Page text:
Childbirth and conditions related to pregnancy account for nearly 25% of all hospital stays in the United States, so thinking about insurance is an important part of planning for your baby.
You will have more options for covering the cost of childbirth if you make plans ahead of time. If you already have health insurance, it's important to read through your benefits summary or speak with a representative of the insurance company. In some cases your insurance may have a waiting period before it covers maternity care, or there may be an additional rider (extra part) that you have to purchase.
Choosing a doctor and a hospital
Many hospitals market their birthing room options since childbirth is one of the few instances in which the patient actually plans ahead of time for hospitalization. If there is more than one hospital in your area, you can shop for one whose approach you like -- but the obstetrician you choose will need to have to admit privileges there. Before choosing an obstetrician, make sure their office or clinic is listed on your health insurer's list of approved providers. It's good to become familiar with all the doctors who work together in a practice, because if you go into labor when your regular physician is not available, you will be cared for by another member of his or her practice group.
If you are already pregnant
About 13% of women who become pregnant in the United States each year do not have health insurance. Since insurers treat pregnancy as a pre-existing condition, it's usually impossible to buy private health insurance to cover childbirth once you are pregnant. This fact will change as of January 1, 2014, when all the provisions of the Affordable Health Care Act become effective. After that date, insurance providers will not be allowed to classify pregnancy as a pre-existing condition or to impose any waiting period before providing prenatal care.
For now, if you are pregnant and uninsured, you should check with your state's department of social and health services to see if your income qualifies you for Medicaid. If you are eligible, then you need to search for an obstetrical practice that is willing to accept Medicaid patients.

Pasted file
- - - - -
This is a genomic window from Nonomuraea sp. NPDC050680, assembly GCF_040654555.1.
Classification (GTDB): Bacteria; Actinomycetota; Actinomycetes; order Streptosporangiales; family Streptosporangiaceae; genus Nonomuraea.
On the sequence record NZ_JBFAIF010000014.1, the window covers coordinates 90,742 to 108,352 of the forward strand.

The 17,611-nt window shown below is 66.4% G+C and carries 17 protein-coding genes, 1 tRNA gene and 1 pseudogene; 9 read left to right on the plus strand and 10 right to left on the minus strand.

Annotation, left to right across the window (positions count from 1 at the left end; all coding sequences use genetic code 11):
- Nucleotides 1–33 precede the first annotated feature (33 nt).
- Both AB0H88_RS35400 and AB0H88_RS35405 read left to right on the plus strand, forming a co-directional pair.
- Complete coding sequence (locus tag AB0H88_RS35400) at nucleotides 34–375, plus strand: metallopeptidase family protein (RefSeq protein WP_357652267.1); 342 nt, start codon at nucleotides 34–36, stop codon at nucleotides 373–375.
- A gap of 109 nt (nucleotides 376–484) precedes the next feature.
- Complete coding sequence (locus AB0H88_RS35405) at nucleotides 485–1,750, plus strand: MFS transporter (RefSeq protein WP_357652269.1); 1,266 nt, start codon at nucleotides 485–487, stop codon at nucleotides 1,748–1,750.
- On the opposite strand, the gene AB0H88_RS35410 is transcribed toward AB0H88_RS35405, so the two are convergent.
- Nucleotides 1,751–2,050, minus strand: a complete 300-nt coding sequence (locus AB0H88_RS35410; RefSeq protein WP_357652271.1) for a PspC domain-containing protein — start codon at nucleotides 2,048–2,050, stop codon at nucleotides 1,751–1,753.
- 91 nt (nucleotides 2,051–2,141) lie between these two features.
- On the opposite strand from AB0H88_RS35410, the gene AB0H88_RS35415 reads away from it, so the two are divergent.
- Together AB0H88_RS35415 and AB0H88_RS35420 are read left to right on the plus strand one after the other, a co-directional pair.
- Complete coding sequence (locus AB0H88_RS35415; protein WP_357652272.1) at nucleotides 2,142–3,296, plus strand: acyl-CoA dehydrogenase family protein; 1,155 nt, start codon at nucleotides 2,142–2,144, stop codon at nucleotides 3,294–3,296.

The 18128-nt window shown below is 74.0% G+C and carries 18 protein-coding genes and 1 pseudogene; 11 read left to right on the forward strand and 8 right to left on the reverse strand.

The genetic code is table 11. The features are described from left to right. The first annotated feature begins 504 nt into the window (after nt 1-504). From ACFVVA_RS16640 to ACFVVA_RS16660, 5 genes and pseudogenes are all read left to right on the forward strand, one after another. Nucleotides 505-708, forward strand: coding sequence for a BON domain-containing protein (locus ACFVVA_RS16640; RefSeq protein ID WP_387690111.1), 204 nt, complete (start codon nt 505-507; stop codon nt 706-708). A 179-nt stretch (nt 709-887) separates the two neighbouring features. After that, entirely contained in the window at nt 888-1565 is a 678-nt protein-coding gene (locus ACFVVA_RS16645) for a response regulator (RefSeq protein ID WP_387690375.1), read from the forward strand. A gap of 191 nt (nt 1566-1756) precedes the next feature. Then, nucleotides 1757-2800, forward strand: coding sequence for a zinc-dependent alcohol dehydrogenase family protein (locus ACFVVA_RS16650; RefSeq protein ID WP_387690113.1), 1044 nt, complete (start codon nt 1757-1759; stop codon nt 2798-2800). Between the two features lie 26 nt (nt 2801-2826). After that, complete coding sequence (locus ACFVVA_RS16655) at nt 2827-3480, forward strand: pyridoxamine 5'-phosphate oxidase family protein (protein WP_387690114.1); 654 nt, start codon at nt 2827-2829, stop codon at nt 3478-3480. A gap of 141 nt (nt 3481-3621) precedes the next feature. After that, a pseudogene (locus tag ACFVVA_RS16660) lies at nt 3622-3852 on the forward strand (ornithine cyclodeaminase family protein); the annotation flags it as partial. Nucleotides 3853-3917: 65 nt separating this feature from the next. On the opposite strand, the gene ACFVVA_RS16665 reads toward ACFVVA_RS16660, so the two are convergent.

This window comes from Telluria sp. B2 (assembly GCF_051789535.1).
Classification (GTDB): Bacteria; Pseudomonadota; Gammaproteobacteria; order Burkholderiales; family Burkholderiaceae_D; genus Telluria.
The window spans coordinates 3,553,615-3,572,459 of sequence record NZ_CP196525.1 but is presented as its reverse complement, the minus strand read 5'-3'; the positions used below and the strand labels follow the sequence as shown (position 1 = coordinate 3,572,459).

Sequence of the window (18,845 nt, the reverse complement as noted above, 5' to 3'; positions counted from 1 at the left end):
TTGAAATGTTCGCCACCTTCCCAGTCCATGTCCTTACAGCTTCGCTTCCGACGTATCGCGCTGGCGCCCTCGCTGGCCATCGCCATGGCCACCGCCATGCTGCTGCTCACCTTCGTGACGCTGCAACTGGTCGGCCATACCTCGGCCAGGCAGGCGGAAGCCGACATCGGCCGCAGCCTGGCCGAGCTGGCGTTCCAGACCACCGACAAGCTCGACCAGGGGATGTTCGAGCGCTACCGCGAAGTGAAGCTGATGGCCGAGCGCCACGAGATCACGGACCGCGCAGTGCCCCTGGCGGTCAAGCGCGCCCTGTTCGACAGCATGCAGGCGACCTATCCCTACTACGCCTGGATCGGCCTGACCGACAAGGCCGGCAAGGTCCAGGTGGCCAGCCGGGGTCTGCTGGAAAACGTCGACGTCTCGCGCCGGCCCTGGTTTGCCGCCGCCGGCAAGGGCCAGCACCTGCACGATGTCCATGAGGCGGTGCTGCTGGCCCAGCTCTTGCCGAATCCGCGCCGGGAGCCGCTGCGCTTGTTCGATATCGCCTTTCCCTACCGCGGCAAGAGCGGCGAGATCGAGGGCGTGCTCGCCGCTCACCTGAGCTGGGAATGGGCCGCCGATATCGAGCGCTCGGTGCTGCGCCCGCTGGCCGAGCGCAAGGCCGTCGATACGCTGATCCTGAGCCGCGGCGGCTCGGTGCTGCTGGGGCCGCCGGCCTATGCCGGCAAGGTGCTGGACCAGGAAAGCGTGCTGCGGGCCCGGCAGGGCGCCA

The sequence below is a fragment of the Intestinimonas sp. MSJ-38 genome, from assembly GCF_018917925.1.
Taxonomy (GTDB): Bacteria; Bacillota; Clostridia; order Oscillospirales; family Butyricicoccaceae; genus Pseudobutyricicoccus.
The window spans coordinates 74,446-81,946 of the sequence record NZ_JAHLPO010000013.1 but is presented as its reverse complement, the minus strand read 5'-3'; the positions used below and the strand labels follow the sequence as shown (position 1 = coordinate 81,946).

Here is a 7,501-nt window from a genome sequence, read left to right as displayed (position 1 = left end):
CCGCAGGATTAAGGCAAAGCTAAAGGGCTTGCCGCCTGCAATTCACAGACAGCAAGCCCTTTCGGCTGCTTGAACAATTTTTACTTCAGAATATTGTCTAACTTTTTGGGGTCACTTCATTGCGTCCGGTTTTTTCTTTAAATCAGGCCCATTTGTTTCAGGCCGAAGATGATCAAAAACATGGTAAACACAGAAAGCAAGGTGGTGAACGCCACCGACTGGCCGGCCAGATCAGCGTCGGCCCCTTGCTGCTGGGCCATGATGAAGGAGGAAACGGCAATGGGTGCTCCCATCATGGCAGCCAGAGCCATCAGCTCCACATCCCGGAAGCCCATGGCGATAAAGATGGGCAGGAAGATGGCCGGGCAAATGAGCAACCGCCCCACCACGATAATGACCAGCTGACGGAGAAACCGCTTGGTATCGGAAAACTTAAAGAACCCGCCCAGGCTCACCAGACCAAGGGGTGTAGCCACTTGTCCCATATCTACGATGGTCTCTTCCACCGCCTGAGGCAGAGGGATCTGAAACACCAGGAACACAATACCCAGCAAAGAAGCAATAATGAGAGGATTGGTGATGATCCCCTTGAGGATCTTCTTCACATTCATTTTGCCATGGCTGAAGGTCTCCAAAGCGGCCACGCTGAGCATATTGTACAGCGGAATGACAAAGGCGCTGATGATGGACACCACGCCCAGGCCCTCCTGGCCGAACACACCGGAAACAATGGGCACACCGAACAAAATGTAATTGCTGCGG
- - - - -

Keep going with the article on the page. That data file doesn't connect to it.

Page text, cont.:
If your family income is too high to qualify for Medicaid, you may be able to reduce your out-of-pocket costs by choosing to have your baby at a birthing center instead of a hospital. Birthing centers often have relationships with nearby hospitals and provide superior outcomes for healthy women at half the cost of a hospital stay. If you do plan to have your baby in a hospital, speak with the hospital billing office ahead of time about the possibility of sliding-scale costs or a payment plan.
Insurance for your new baby
This part is easy, fortunately: all insurance policies which cover childbirth also cover the newborn baby for an initial period of weeks. Existing health insurance policies all have provisions for adding new family members when they are born, and you can usually take care of this after resting up from having your baby. If you are uninsured, you can buy an affordable insurance policy for your baby through your state's Children's Health Insurance Program (CHIP).
For more information about Colorado health insurance, give us a call at 888.279.9701.